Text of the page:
Former Abu Ghraib detainees say time has not fully healed the physical and mental pain they suffered at the infamous US prison. Iraqis spoke with RT on the 15th anniversary of the US-led invasion of their country.
“The time I spent in that prison felt like a lifetime. An hour of that pain, humiliation, and injustice stays with you forever,” Anwer Al-Sudani, a former Abu Ghraib detainee, told RT.
Once used by Saddam Hussein to lock up political dissidents, Abu Ghraib prison was converted into a US Army detention facility shortly after the US-led invasion of Iraq in March 2003.
In April 2004, photographs showing prisoners being subjected to torture, sexual humiliation, rape, and other forms of abuse at the hands of US soldiers were leaked to the press.
The facility, located about 20 miles west of Baghdad, held as many as 3,800 detainees at the height of its use by the US military. In 2006, all remaining detainees at Abu Ghraib were transferred to other prisons, and the facility was handed over to the Iraqi government. More than a decade has passed since the US relinquished control of the infamous prison, but former inmates say the physical and mental scars from their time at the facility have not yet healed.
“I still have nightmares and suffer physical and mental pain, as if it all happened yesterday,” Ali Al Qasi, a former inmate at the prison, told RT.
I work night and day to try to forget it. What we went through, and what happened to Iraq, was a terrible crime. It broke us. Even now I can’t get inside a bathtub because it makes me think of waterboarding.
“After I was released, whenever I saw Americans on the street, I would be terrified they would send me back to that place and torture me again. It still keeps me up at night, remembering the torture. I hear the screams,” Emad Al-Lamy, another former detainee, told RT.
“They would hang a prisoner on the metal door of the cell, and subject him to electrocution or urination. They would stick a rifle into sensitive areas, or they would use a broken broomstick, causing internal bleeding. Prisoners would need surgery,” Al Qasi recalled.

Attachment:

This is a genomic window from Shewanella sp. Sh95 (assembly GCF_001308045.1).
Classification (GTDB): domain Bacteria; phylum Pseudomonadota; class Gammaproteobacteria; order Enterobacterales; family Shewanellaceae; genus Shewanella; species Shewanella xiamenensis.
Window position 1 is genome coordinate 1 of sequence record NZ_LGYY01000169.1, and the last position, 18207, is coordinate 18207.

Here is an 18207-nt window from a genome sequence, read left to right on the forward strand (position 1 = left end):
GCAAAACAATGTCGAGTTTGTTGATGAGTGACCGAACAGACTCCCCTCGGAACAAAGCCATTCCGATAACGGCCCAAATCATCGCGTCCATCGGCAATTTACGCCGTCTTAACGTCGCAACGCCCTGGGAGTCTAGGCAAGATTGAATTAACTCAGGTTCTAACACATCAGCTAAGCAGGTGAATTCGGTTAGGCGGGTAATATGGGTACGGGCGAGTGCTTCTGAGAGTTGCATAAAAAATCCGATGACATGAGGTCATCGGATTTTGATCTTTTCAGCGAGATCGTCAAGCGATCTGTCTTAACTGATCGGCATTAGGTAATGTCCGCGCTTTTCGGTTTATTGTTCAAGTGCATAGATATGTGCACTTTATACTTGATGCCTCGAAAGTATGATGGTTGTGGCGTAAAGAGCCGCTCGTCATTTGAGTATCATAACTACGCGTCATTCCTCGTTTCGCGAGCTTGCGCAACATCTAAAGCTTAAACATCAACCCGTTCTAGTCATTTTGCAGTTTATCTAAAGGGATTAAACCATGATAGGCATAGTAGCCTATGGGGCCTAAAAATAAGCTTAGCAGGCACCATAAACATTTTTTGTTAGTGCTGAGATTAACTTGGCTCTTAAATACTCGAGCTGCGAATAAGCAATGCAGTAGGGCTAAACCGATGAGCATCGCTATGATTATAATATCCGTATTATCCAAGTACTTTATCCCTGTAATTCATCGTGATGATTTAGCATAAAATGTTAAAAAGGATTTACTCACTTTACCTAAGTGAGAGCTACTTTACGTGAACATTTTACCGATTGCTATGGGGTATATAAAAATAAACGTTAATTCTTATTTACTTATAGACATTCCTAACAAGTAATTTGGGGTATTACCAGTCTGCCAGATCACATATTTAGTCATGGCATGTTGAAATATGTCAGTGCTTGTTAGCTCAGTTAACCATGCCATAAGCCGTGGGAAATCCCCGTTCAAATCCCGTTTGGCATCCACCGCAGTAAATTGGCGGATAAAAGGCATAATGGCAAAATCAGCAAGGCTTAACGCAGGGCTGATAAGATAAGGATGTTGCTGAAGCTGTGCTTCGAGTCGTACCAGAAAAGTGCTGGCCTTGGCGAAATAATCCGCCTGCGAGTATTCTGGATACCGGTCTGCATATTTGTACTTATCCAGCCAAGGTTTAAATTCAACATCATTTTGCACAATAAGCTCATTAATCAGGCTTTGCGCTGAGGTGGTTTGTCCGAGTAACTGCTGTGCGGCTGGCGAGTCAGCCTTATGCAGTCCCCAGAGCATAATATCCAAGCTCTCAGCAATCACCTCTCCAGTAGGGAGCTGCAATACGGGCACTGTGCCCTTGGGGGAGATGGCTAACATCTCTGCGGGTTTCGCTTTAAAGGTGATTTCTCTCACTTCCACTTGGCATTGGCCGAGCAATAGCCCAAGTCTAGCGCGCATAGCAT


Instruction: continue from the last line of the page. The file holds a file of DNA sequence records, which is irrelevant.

According to Al Qasi, every person who was detained at the facility, including children, “was subjected to violations, torture, sexual abuse, humiliation, rape, and lots of other bad things.”
I saw a child; they raped him in front of his father. These interrogators [were] by the contractors, they committed horrible crimes. I can never forget the electrocution too. It almost felt as though fire would come out of my eyes. I don’t know. It’s something you can’t forget.
According to Major General Antonio Taguba, who led the formal inquiry into prisoner abuse at Ab Ghraib, an estimated 2,000 photographs taken at the infamous prison and six other facilities across Iraq and Afghanistan depict“torture, abuse, rape, and every indecency.”
Taguba’s internal inquiry into the abuses at Abu Ghraib included sworn statements by 13 detainees, which he described as “credible based on the clarity of their statements and supporting evidence provided by other witnesses.”
Among the graphic testimonies, which were later released under Freedom of Information Act requests, is that of Kasim Mehaddi Hilas, who said: “I saw [name of a translator] ******* a kid, his age would be about 15 to 18 years. The kid was hurting very bad and they covered all the doors with sheets. Then when I heard screaming I climbed the door because on top it wasn’t covered and I saw [name] who was wearing the military uniform, putting his **** in the little kid’s ***… and the female soldier was taking pictures.”
In 2009, the Obama administration defied a court order which called for the release of the photographs. At the time, then-President Obama justified the decision to withhold the photographs by stressing that “these photos that were requested in this case are not particularly sensational,” adding that “the most direct consequence of releasing them, I believe, would be to inflame anti-American public opinion and to put our troops in greater danger.”
The torture and abuse suffered by detainees at the prison fueled anti-American sentiment in Iraq, giving rise to a deadly insurgency which later formed Islamic State (IS, formerly ISIS).
Al Qasi told Ruptly that if only one percent of what is spent on the war in Iraq was used to help rehabilitate victims of US torture and abuse, “there wouldn’t be terrorism in Iraq.”
“We need a center for rehabilitation of former detainees. Physically and psychologically, to help them cope with life, to get back their rights,” he added.
“When the Americans came in, with their tanks and everything, we thought they would rid us of this unjust regime. Everyone would have his home, his car, just like good Arab countries, or the West even,” Al-Lamy told Ruptly. “But it turned out to be the opposite. They were evil killers of Muslims and everyone. The octopus of the world is American. The world’s top criminal is the United States. We realized we had misunderstood it.”
Fifteen years after the second US-led invasion, Iraq has yet to see a day of peace. Donald Trump has become the fifth straight American president to bomb the country.
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